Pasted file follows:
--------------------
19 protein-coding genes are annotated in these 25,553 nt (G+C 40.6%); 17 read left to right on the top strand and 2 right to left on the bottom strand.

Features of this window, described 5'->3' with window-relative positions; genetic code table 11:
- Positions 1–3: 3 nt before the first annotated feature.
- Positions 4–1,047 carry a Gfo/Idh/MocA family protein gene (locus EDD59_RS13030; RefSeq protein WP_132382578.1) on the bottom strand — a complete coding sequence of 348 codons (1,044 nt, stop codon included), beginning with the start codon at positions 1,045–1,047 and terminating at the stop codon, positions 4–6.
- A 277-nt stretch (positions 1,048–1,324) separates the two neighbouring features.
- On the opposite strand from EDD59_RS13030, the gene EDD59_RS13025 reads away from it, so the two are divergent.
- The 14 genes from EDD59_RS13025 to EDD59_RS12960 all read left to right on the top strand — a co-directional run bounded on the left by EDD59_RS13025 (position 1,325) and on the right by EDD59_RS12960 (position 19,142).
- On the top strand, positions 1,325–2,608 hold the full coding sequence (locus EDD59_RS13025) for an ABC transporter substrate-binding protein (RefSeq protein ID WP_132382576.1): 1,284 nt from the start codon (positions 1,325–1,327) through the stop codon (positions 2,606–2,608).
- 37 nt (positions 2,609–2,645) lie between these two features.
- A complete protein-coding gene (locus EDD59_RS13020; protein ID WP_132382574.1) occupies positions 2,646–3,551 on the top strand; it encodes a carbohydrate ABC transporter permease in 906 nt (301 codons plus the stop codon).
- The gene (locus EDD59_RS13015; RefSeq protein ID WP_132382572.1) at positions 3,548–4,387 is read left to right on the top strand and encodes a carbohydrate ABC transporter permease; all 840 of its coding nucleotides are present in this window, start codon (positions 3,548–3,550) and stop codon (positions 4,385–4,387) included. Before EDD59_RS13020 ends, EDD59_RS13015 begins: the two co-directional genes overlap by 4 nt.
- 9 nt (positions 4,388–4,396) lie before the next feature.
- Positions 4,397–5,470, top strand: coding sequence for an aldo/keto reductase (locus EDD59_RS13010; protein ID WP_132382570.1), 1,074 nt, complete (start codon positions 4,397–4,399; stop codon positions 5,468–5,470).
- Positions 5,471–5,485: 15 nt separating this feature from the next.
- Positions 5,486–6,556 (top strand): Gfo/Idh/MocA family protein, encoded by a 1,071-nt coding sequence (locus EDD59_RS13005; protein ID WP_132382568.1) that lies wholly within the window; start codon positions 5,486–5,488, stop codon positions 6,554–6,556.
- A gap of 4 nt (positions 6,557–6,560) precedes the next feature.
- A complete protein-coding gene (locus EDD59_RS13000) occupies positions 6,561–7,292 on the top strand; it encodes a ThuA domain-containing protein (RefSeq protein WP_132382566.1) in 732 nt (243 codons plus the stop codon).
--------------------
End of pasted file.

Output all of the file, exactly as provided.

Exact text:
19 protein-coding genes are annotated in these 25,553 nt (G+C 40.6%); 17 read left to right on the top strand and 2 right to left on the bottom strand.

Features of this window, described 5'->3' with window-relative positions; genetic code table 11:
- Positions 1–3: 3 nt before the first annotated feature.
- Positions 4–1,047 carry a Gfo/Idh/MocA family protein gene (locus EDD59_RS13030; RefSeq protein WP_132382578.1) on the bottom strand — a complete coding sequence of 348 codons (1,044 nt, stop codon included), beginning with the start codon at positions 1,045–1,047 and terminating at the stop codon, positions 4–6.
- A 277-nt stretch (positions 1,048–1,324) separates the two neighbouring features.
- On the opposite strand from EDD59_RS13030, the gene EDD59_RS13025 reads away from it, so the two are divergent.
- The 14 genes from EDD59_RS13025 to EDD59_RS12960 all read left to right on the top strand — a co-directional run bounded on the left by EDD59_RS13025 (position 1,325) and on the right by EDD59_RS12960 (position 19,142).
- On the top strand, positions 1,325–2,608 hold the full coding sequence (locus EDD59_RS13025) for an ABC transporter substrate-binding protein (RefSeq protein ID WP_132382576.1): 1,284 nt from the start codon (positions 1,325–1,327) through the stop codon (positions 2,606–2,608).
- 37 nt (positions 2,609–2,645) lie between these two features.
- A complete protein-coding gene (locus EDD59_RS13020; protein ID WP_132382574.1) occupies positions 2,646–3,551 on the top strand; it encodes a carbohydrate ABC transporter permease in 906 nt (301 codons plus the stop codon).
- The gene (locus EDD59_RS13015; RefSeq protein ID WP_132382572.1) at positions 3,548–4,387 is read left to right on the top strand and encodes a carbohydrate ABC transporter permease; all 840 of its coding nucleotides are present in this window, start codon (positions 3,548–3,550) and stop codon (positions 4,385–4,387) included. Before EDD59_RS13020 ends, EDD59_RS13015 begins: the two co-directional genes overlap by 4 nt.
- 9 nt (positions 4,388–4,396) lie before the next feature.
- Positions 4,397–5,470, top strand: coding sequence for an aldo/keto reductase (locus EDD59_RS13010; protein ID WP_132382570.1), 1,074 nt, complete (start codon positions 4,397–4,399; stop codon positions 5,468–5,470).
- Positions 5,471–5,485: 15 nt separating this feature from the next.
- Positions 5,486–6,556 (top strand): Gfo/Idh/MocA family protein, encoded by a 1,071-nt coding sequence (locus EDD59_RS13005; protein ID WP_132382568.1) that lies wholly within the window; start codon positions 5,486–5,488, stop codon positions 6,554–6,556.
- A gap of 4 nt (positions 6,557–6,560) precedes the next feature.
- A complete protein-coding gene (locus EDD59_RS13000) occupies positions 6,561–7,292 on the top strand; it encodes a ThuA domain-containing protein (RefSeq protein WP_132382566.1) in 732 nt (243 codons plus the stop codon).